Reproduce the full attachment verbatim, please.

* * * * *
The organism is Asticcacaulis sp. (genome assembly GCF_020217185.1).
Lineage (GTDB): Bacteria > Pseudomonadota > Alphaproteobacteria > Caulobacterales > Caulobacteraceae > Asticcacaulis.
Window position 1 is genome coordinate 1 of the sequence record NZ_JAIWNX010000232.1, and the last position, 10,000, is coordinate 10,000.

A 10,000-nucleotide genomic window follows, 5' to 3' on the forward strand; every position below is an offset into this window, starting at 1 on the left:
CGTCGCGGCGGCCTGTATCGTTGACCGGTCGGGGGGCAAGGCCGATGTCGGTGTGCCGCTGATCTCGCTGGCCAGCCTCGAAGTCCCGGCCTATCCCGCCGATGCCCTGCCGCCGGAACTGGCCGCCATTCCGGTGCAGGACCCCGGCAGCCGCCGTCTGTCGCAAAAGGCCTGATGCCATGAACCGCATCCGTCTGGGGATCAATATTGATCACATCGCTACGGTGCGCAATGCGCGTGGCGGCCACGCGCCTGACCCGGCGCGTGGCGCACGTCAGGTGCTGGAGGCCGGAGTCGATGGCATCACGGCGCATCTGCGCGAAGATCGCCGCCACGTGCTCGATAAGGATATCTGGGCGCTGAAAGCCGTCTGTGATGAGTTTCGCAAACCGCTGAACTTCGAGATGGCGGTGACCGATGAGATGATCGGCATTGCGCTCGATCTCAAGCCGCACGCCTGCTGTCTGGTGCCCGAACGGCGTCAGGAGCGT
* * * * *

The organism is Asticcacaulis sp. (genome assembly GCF_020217185.1).
Lineage (GTDB): Bacteria > Pseudomonadota > Alphaproteobacteria > Caulobacterales > Caulobacteraceae > Asticcacaulis.
Window position 1 is genome coordinate 1 of the sequence record NZ_JAIWNX010000232.1, and the last position, 10,000, is coordinate 10,000.

A 10,000-nucleotide genomic window follows, 5' to 3' on the forward strand; every position below is an offset into this window, starting at 1 on the left:
CGTCGCGGCGGCCTGTATCGTTGACCGGTCGGGGGGCAAGGCCGATGTCGGTGTGCCGCTGATCTCGCTGGCCAGCCTCGAAGTCCCGGCCTATCCCGCCGATGCCCTGCCGCCGGAACTGGCCGCCATTCCGGTGCAGGACCCCGGCAGCCGCCGTCTGTCGCAAAAGGCCTGATGCCATGAACCGCATCCGTCTGGGGATCAATATTGATCACATCGCTACGGTGCGCAATGCGCGTGGCGGCCACGCGCCTGACCCGGCGCGTGGCGCACGTCAGGTGCTGGAGGCCGGAGTCGATGGCATCACGGCGCATCTGCGCGAAGATCGCCGCCACGTGCTCGATAAGGATATCTGGGCGCTGAAAGCCGTCTGTGATGAGTTTCGCAAACCGCTGAACTTCGAGATGGCGGTGACCGATGAGATGATCGGCATTGCGCTCGATCTCAAGCCGCACGCCTGCTGTCTGGTGCCCGAACGGCGTCAGGAGCGT